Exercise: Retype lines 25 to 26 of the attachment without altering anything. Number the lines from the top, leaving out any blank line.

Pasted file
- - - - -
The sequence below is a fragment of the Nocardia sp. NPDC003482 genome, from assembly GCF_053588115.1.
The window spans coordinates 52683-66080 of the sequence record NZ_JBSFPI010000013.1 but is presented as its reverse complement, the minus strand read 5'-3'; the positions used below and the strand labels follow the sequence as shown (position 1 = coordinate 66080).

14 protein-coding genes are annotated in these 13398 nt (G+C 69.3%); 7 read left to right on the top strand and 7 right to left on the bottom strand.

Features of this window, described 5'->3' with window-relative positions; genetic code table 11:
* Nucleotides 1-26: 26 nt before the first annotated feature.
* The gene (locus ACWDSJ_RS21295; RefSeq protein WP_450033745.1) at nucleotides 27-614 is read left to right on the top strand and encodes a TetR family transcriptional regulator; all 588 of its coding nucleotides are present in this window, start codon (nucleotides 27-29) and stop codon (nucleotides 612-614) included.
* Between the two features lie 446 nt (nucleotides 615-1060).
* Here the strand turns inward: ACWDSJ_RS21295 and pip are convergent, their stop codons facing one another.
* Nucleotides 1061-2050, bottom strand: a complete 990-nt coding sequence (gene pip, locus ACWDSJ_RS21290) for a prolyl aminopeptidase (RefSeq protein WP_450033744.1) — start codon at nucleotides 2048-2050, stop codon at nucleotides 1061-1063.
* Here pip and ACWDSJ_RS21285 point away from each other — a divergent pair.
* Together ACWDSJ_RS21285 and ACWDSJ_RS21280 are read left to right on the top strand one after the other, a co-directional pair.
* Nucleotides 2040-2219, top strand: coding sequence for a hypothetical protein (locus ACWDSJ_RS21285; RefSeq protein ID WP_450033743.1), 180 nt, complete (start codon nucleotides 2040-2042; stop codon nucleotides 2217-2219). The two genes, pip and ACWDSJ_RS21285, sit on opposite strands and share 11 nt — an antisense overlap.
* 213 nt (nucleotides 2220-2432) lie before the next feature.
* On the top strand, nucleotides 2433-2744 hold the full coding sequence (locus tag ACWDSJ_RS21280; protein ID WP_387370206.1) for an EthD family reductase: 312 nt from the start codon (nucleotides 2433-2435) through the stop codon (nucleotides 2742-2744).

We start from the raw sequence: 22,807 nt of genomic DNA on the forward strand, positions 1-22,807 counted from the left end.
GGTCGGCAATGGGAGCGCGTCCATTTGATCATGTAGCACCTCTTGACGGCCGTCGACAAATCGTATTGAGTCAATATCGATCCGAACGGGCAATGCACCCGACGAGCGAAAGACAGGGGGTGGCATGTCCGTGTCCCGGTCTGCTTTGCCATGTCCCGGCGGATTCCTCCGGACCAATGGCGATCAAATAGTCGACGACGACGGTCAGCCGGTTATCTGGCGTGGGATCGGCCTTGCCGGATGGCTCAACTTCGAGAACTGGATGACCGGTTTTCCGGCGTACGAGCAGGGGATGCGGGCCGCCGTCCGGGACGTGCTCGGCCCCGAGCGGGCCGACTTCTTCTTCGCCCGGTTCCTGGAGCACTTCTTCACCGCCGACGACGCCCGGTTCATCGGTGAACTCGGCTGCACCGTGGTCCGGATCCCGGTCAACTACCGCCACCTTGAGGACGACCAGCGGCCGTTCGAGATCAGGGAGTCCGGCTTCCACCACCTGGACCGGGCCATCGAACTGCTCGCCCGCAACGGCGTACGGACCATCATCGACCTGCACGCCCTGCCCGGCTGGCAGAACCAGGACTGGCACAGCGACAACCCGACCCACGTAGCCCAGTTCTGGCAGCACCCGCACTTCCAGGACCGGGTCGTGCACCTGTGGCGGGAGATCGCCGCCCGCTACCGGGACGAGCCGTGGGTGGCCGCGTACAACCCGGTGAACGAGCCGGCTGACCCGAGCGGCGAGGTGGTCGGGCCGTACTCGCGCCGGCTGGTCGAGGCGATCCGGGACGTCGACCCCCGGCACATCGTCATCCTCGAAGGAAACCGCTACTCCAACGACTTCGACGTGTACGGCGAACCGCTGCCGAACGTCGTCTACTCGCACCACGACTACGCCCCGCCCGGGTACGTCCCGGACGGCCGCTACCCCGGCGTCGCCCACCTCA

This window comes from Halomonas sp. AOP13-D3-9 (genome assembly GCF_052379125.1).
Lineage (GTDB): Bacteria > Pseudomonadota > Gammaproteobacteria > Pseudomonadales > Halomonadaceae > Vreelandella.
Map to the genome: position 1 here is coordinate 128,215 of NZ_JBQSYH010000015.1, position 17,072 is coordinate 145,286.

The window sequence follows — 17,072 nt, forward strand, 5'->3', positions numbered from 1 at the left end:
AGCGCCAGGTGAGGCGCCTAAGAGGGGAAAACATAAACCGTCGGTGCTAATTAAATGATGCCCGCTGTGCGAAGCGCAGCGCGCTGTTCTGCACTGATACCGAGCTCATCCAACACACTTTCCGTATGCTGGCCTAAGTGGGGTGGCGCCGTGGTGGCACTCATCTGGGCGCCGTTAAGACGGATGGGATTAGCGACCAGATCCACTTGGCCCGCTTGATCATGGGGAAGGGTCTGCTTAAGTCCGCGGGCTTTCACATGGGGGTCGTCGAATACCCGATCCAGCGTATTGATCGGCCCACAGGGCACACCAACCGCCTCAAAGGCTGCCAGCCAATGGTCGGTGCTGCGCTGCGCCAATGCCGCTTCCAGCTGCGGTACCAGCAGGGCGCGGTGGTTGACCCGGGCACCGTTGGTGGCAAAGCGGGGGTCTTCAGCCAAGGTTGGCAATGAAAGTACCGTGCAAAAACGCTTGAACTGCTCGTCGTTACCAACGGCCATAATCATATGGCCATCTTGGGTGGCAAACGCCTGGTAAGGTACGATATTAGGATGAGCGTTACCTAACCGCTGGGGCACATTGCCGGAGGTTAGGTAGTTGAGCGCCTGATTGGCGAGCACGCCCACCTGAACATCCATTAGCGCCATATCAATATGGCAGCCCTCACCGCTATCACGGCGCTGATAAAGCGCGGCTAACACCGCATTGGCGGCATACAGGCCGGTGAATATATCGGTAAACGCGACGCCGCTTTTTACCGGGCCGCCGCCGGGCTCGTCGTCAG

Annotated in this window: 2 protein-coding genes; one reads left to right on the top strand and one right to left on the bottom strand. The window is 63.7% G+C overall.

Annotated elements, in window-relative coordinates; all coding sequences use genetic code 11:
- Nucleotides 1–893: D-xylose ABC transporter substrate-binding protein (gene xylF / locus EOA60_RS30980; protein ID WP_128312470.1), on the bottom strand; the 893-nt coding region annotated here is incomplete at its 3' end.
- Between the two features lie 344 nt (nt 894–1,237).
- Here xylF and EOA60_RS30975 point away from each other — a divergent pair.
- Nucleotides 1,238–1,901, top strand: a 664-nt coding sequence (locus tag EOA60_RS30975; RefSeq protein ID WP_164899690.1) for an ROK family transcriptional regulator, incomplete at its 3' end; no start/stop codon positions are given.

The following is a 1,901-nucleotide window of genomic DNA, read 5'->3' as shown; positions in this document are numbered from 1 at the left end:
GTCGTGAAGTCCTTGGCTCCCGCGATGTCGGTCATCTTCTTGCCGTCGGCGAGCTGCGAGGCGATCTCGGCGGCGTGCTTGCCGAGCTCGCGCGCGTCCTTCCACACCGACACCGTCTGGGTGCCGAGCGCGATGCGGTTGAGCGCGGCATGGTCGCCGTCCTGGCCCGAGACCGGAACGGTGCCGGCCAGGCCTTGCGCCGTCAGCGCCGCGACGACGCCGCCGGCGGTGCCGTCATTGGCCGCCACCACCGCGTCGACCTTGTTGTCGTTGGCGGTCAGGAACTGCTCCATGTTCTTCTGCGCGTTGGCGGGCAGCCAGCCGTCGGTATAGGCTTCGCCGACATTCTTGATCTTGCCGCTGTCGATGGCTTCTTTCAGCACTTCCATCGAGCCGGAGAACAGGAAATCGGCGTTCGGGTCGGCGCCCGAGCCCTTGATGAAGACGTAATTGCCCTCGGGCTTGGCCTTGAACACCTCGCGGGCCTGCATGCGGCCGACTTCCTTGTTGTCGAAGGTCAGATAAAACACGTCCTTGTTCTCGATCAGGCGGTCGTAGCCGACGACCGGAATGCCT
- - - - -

- Between the two features lie 344 nt (nt 894–1,237).
- Here xylF and EOA60_RS30975 point away from each other — a divergent pair.